A threnody is a song, hymn or poem of mourning composed or performed as a memorial to a dead person. The term originates from the Greek word threnoidia, from threnos ( "wailing") + oide ("ode"); ultimately, from the Proto-Indo-European root wed- ("to speak") that is also the precursor of such words as "ode", "tragedy", "comedy", "parody", "melody" and "rhapsody".
Synonyms include "dirge", "coronach", "lament" and "elegy". The Epitaphios Threnos is the lamentation chanted in the Eastern Orthodox Church on Holy Saturday. John Dryden commemorated the death of Charles II of England in the long poem Threnodia Augustalis, and Ralph Waldo Emerson wrote a "Threnody" in memory of his son.
Examples of threnody
- Krzysztof Penderecki's Threnody to the Victims of Hiroshima
- Peter H. Gilmore's "Threnody for Humanity"
- Two "Thrénodies" from Franz Liszt's piano series Années de Pèlerinage, set at the Villa d'Este
- Marian McPartland's "Threnody", written in memory of pianist Mary Lou Williams
- Bright Sheng's Nanjing! Nanjing!
- Lou Harrison's Threnody for Carlos Chavez
- Benjamin Britten's "Threnody for Albert Herring"
- Janis Crystal Lipzin's 2003-5 film Threnody
- Yusef Komunyakaa's "Sunset Threnody" in Dien Cai Dau (1988)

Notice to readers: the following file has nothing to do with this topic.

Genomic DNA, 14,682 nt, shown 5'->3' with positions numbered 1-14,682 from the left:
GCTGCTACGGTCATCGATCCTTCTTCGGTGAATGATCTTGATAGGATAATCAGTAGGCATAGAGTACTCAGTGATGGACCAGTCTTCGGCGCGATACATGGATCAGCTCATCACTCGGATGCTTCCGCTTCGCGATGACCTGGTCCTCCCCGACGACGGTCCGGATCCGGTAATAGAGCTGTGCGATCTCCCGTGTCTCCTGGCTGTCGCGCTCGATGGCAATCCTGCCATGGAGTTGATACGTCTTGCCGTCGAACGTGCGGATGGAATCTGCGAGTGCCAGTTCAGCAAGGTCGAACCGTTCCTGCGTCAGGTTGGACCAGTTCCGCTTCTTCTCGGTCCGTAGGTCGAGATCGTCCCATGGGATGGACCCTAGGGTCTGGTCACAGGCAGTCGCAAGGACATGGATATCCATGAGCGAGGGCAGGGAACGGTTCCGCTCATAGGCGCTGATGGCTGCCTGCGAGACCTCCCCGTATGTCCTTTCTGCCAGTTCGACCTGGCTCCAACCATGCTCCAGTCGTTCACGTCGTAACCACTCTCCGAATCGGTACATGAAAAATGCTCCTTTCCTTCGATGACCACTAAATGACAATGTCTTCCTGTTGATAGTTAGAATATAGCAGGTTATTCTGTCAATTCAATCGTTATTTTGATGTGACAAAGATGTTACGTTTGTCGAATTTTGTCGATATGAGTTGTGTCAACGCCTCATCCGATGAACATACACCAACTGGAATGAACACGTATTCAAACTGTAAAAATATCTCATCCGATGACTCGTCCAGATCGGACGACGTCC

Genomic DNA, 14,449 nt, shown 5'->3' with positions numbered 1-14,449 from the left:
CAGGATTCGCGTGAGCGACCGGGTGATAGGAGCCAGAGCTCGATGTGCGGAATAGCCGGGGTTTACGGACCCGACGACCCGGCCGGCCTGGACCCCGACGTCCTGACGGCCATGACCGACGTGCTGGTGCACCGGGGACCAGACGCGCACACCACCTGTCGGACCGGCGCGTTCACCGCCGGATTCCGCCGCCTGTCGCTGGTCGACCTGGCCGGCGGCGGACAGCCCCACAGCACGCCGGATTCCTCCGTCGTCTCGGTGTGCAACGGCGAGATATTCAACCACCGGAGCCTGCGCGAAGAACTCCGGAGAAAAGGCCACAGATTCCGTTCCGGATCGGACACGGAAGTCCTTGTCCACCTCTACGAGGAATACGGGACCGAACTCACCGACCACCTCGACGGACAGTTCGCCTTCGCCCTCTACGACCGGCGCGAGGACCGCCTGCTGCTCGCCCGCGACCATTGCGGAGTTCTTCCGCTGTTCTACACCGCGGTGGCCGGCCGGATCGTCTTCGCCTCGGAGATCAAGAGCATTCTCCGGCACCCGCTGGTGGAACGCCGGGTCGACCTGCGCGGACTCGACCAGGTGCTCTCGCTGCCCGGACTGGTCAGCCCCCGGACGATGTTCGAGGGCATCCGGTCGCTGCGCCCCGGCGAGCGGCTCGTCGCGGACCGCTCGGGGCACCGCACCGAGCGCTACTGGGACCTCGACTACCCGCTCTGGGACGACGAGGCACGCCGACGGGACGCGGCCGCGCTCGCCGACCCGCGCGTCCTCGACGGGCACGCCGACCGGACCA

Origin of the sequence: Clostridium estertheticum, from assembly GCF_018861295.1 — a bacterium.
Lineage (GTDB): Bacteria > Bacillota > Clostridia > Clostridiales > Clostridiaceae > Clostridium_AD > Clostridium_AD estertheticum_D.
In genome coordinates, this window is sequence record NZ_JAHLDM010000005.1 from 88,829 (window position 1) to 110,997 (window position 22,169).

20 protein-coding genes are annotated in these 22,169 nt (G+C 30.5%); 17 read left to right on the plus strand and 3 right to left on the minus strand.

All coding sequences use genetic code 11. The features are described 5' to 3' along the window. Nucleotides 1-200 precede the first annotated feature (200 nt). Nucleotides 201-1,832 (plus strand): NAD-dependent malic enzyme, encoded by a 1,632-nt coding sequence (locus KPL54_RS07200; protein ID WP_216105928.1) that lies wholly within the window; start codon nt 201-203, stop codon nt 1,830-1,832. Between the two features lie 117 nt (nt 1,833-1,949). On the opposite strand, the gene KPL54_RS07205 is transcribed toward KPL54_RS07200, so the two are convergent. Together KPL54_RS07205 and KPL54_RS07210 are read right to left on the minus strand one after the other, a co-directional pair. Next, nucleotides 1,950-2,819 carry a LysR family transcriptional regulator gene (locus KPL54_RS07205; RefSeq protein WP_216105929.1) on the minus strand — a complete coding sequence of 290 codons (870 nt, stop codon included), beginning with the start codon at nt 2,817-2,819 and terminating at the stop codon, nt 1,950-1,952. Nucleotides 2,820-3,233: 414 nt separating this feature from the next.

- Bruce Dawe's poem "Homecoming"
- "I Remember Clifford", written by Benny Golson to honor the memory of Clifford Brown;
- "Goodbye Pork Pie Hat", written by Charles Mingus in memory of Lester Young;
- "Memories of Lee Morgan", composed by Pharaoh Sanders in memory of Lee Morgan. Morgan had played on Dizzy Gillespie's recording of I Remember Clifford
- Moondog's "Bird's Lament", dedicated to Charlie Parker.
|Look up threnody in Wiktionary, the free dictionary.|
- The Oxford Companion to Music (2010)
- "threnody". Online Etymology Dictionary.
- Grove Music Online (2010)
- Bright Sheng: Orchestral Works. Naxos (2002).
- Pierce, Peter (2002). "Australian and American literature of the Vietnam War" in Australia's Vietnam War, p. 132. Texas A&M University Press. ISBN 1585441376